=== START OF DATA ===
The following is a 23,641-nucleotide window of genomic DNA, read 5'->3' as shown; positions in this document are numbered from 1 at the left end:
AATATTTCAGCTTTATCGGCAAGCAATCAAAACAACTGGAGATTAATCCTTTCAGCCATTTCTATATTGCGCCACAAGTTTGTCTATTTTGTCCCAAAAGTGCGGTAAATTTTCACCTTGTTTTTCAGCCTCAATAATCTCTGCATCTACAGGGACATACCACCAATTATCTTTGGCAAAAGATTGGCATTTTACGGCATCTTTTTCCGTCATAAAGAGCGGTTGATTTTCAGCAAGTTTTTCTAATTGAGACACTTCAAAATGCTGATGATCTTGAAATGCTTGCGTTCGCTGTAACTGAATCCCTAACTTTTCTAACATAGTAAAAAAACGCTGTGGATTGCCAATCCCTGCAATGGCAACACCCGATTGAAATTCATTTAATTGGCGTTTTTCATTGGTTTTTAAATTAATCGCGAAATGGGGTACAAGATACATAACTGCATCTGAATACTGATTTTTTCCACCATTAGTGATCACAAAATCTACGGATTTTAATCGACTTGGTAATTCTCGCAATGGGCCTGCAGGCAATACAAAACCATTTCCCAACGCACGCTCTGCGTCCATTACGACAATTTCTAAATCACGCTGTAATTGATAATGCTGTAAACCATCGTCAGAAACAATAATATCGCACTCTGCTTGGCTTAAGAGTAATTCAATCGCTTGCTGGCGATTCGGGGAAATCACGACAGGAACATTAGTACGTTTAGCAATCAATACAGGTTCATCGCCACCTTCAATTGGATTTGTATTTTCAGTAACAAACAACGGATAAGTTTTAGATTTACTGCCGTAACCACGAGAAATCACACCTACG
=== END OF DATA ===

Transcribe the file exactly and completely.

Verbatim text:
The following is a 23,641-nucleotide window of genomic DNA, read 5'->3' as shown; positions in this document are numbered from 1 at the left end:
AATATTTCAGCTTTATCGGCAAGCAATCAAAACAACTGGAGATTAATCCTTTCAGCCATTTCTATATTGCGCCACAAGTTTGTCTATTTTGTCCCAAAAGTGCGGTAAATTTTCACCTTGTTTTTCAGCCTCAATAATCTCTGCATCTACAGGGACATACCACCAATTATCTTTGGCAAAAGATTGGCATTTTACGGCATCTTTTTCCGTCATAAAGAGCGGTTGATTTTCAGCAAGTTTTTCTAATTGAGACACTTCAAAATGCTGATGATCTTGAAATGCTTGCGTTCGCTGTAACTGAATCCCTAACTTTTCTAACATAGTAAAAAAACGCTGTGGATTGCCAATCCCTGCAATGGCAACACCCGATTGAAATTCATTTAATTGGCGTTTTTCATTGGTTTTTAAATTAATCGCGAAATGGGGTACAAGATACATAACTGCATCTGAATACTGATTTTTTCCACCATTAGTGATCACAAAATCTACGGATTTTAATCGACTTGGTAATTCTCGCAATGGGCCTGCAGGCAATACAAAACCATTTCCCAACGCACGCTCTGCGTCCATTACGACAATTTCTAAATCACGCTGTAATTGATAATGCTGTAAACCATCGTCAGAAACAATAATATCGCACTCTGCTTGGCTTAAGAGTAATTCAATCGCTTGCTGGCGATTCGGGGAAATCACGACAGGAACATTAGTACGTTTAGCAATCAATACAGGTTCATCGCCACCTTCAATTGGATTTGTATTTTCAGTAACAAACAACGGATAAGTTTTAGATTTACTGCCGTAACCACGAGAAATCACACCTACG